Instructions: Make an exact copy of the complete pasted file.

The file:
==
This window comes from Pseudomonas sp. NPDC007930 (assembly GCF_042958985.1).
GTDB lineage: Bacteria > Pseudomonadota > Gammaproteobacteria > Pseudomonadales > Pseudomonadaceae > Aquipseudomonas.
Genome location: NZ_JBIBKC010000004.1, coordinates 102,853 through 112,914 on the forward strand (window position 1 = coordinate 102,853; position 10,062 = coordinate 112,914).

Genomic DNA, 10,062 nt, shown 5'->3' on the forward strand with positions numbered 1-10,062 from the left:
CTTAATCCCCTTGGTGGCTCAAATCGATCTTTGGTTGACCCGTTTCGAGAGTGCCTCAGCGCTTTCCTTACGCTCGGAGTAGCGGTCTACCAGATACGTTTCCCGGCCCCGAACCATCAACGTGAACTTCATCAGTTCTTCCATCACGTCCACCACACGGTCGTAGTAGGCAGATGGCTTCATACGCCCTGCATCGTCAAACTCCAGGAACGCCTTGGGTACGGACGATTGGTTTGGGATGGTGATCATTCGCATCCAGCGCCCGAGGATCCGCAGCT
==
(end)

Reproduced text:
This window comes from Pseudomonas sp. NPDC007930 (assembly GCF_042958985.1).
GTDB lineage: Bacteria > Pseudomonadota > Gammaproteobacteria > Pseudomonadales > Pseudomonadaceae > Aquipseudomonas.
Genome location: NZ_JBIBKC010000004.1, coordinates 102,853 through 112,914 on the forward strand (window position 1 = coordinate 102,853; position 10,062 = coordinate 112,914).

Genomic DNA, 10,062 nt, shown 5'->3' on the forward strand with positions numbered 1-10,062 from the left:
CTTAATCCCCTTGGTGGCTCAAATCGATCTTTGGTTGACCCGTTTCGAGAGTGCCTCAGCGCTTTCCTTACGCTCGGAGTAGCGGTCTACCAGATACGTTTCCCGGCCCCGAACCATCAACGTGAACTTCATCAGTTCTTCCATCACGTCCACCACACGGTCGTAGTAGGCAGATGGCTTCATACGCCCTGCATCGTCAAACTCCAGGAACGCCTTGGGTACGGACGATTGGTTTGGGATGGTGATCATTCGCATCCAGCGCCCGAGGATCCGCAGCT